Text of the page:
What the Supreme Court ruling means for Manhattan DA's Trump criminal investigation
Posted February 22, 2021 3:16 p.m. EST
CNN — After 17 months and two trips to the US Supreme Court, the Manhattan district attorney's criminal investigation into former President Donald Trump's business has received a significant boost with investigators now able to pour over Trump's tax returns and financial records.
The district attorney's office, led by Cyrus Vance, is expected to have access to the records within the next few days, according to people familiar with the matter.
Vance's office and Trump's long-time accounting firm Mazars USA, which was subpoenaed for the records, have been in discussions for months about how the documents, mainly in electronic form, would be handed over securely, these people said.
Once prosecutors have the tax-related records in hand, they will be able to dig deeper into investigative theories, pursue interviews with key witnesses, and determine whether they believe any state laws have been violated.
In addition to the tax returns going back to 2011, Vance has subpoenaed four other categories of documents, including financial statements, engagement agreements, documents relating to the preparation and review of tax returns, and work papers and communications related to the tax returns.
The records may be critical to the investigation because they are likely to contain documents that reflect the decision-making behind valuations and tax write-offs, which may be important to determine whether there was intent to commit a crime.
Prosecutors have wanted to review the documents before calling key witnesses before the grand jury, people familiar with the inquiry said. Under New York law witnesses are granted "transactional immunity" and cannot be prosecuted for any crimes relating to their testimony as a grand jury witness. Once prosecutors have those documents, they can begin to take those steps.
Still, it will take investigators time to review the records and piece it together with other documents and testimony. The Trump Organization is comprised of dozens of limited liability companies, each with their own financial statements and tax returns.
Mazars said in a statement that it "remains committed to fulfilling all of our professional and legal obligations."
Trump, in a statement, said, "For more than two years, New York City has been looking at almost every transaction I've ever done, including seeking tax returns which were done by among the biggest and most prestigious law and accounting firms in the U.S." He called the investigation a "fishing expedition."
Following the ruling, Vance said in a tweet, "The work continues."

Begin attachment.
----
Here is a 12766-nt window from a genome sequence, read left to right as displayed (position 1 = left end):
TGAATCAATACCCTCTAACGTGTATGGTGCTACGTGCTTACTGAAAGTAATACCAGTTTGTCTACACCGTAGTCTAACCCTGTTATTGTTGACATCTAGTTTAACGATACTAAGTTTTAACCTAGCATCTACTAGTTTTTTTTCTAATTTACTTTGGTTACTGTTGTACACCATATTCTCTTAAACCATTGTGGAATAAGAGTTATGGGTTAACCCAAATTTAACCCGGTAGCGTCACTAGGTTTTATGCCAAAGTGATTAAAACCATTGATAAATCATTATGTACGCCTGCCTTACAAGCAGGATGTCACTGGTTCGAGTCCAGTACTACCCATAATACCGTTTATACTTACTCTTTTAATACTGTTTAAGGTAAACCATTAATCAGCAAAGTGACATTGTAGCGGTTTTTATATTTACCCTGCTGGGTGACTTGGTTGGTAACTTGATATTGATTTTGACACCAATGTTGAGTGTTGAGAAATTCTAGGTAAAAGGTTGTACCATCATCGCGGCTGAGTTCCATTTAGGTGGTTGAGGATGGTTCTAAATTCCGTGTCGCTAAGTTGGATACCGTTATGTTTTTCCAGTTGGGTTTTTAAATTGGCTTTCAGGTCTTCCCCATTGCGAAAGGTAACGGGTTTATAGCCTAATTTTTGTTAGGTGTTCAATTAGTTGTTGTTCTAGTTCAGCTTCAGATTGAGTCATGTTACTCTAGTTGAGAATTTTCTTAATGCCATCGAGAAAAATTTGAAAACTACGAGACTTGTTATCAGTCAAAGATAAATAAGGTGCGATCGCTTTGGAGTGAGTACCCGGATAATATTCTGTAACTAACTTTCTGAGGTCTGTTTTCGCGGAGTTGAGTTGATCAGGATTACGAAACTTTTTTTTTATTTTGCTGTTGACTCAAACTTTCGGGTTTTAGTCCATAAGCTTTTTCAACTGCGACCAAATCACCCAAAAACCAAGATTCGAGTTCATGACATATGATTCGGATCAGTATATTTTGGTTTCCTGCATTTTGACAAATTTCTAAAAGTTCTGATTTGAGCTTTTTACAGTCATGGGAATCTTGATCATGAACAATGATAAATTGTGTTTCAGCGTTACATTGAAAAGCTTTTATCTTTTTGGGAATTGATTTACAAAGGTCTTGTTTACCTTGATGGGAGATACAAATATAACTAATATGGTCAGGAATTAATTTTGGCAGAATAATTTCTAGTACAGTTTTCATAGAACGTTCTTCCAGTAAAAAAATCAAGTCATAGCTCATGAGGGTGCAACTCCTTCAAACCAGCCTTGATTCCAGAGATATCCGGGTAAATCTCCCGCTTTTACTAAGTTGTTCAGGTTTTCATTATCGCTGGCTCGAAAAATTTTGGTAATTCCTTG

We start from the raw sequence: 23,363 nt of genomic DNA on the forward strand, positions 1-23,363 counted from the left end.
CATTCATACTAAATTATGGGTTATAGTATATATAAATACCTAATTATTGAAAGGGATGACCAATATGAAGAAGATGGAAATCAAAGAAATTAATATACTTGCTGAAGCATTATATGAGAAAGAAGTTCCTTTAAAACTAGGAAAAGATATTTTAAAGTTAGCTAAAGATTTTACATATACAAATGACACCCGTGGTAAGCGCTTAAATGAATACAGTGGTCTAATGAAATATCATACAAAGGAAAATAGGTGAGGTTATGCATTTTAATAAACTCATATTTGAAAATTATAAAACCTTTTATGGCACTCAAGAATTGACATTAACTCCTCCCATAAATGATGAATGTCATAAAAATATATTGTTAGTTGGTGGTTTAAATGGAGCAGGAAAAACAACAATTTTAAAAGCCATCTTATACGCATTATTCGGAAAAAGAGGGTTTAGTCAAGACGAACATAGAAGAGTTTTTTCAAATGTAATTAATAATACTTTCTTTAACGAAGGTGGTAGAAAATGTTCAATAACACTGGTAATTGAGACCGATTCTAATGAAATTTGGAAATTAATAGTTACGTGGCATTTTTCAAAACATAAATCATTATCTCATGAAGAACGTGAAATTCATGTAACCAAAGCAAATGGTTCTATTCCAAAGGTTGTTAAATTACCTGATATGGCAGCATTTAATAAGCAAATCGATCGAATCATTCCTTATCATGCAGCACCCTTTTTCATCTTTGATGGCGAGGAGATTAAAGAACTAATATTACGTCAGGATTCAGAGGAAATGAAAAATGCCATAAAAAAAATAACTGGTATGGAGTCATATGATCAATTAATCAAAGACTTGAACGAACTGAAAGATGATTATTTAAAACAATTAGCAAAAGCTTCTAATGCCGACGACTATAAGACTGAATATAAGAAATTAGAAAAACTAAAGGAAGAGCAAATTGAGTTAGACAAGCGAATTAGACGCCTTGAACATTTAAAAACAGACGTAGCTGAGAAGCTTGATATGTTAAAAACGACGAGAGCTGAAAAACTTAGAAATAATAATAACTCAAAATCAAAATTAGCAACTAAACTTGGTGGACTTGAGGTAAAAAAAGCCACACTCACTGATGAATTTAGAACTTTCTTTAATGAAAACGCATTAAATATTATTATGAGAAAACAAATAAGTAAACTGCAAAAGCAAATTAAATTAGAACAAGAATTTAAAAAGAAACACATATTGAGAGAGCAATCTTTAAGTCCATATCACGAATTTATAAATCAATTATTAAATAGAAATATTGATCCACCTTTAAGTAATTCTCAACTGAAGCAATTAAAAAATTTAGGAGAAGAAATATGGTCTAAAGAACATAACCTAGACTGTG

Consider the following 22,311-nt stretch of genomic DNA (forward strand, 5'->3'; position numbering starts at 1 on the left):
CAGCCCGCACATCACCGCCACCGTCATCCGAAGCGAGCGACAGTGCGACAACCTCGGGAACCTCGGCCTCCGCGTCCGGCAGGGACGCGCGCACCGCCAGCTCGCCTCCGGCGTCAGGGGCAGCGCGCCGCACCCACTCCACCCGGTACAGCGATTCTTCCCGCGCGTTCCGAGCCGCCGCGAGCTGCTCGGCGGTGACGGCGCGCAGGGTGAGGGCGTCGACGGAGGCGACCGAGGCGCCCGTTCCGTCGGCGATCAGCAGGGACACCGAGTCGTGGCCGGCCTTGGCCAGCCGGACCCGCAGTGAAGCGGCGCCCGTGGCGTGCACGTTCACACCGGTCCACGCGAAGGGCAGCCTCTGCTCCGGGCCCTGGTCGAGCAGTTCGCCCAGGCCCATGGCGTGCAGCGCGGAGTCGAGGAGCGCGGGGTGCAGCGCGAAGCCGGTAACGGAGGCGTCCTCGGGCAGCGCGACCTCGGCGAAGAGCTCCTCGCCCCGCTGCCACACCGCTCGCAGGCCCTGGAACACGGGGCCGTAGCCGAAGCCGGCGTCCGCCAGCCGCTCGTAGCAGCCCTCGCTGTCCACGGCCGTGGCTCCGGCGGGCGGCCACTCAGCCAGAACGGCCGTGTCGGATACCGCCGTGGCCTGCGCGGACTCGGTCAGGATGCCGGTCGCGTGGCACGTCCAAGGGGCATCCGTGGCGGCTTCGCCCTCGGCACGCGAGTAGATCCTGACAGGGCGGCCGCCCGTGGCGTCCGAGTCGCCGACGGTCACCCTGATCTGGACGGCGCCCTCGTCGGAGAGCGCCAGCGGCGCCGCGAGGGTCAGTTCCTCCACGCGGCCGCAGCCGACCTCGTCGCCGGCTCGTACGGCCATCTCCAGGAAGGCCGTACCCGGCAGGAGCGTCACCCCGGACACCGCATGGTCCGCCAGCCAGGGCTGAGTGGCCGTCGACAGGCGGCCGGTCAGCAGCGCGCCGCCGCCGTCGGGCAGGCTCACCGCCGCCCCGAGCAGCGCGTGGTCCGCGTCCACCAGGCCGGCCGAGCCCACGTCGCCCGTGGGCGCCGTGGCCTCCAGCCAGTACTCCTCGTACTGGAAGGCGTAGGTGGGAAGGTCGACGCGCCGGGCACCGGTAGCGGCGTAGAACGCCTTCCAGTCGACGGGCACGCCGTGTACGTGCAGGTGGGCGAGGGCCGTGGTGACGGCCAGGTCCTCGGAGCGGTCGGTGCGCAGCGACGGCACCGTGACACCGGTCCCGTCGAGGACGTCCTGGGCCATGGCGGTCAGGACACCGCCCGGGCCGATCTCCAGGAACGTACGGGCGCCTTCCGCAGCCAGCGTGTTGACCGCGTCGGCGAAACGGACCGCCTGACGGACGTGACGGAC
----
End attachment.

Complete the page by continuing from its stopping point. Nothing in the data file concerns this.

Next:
The clock is ticking
The ruling that denied Trump's last bid to block the subpoena removes a significant hurdle to the criminal investigation, which has been underway for more than two years.
The probe recently picked up momentum with the addition of a new prosecutor experienced in financial investigations and continued interviews with witnesses.
The district attorney's office is investigating whether Trump and the Trump Organization engaged in tax fraud, insurance fraud and other schemes to defraud, including potentially providing false information to financial institutions or banks about the value of certain buildings and assets.
Prosecutors have said Trump's financial records are critical to their investigation, citing the statute of limitations. Investigators are working with a five-year statute of limitations for most New York state felonies that cover the areas under scrutiny.
As prosecutors have waited for the court to rule, they have subpoenaed records and interviewed employees at Deutsche Bank about Trump loans, and insurance broker Aon, according to multiple sources familiar with the investigation. Deutsche Bank has loaned Trump more than $300 million.
Prosecutors have also subpoenaed Ladder Capital, which has loaned the Trump Organization over $100 million.
In addition, investigators have subpoenaed the Trump Organization for records relating to fees paid to consultants, including Ivanka Trump, these people said.
And more recently prosecutors expanded their inquiry into the tax treatment of a conservation easement the Trump Organization arranged on an estate called Seven Springs in Westchester County, NY.
They've also brought in external experts, by hiring FTI Consulting and earlier this month added Mark Pomerantz, a prominent former federal prosecutor with expertise in complex financial investigations.
Last week, a representative for the New York City mayor confirmed the New York City Tax Commission received a subpoena regarding Trump Organization properties.
Tax and fraud cases are difficult
Former prosecutors say bringing a tax or financial fraud case is difficult, especially since Trump relied on lawyers and accountants for advice. Adding to that is the complexity of real estate, where there is more leeway in deriving valuations.
In some instances, they say, certain tax write-offs or valuations may on the surface appear suspicious but could turn out to be proper under the law.
Sophisticated lenders also conduct their own internal reviews before extending millions of dollars, former prosecutors say, noting that cases where the lender hasn't suffered a loss are difficult to prove.
Trump is likely to argue there were different legal reasons for valuing a real estate asset one way when seeking a loan to reflect its potential growth but would have a legal basis to value it differently in a tax return when reflecting its current value.
Another open question is whether prosecutors will complete their investigation under Vance's leadership.
Vance's term runs through the end of the year and he has not said whether he will seek reelection. Several Democratic candidates, including former prosecutors, have already declared their intention to challenge Vance for district attorney.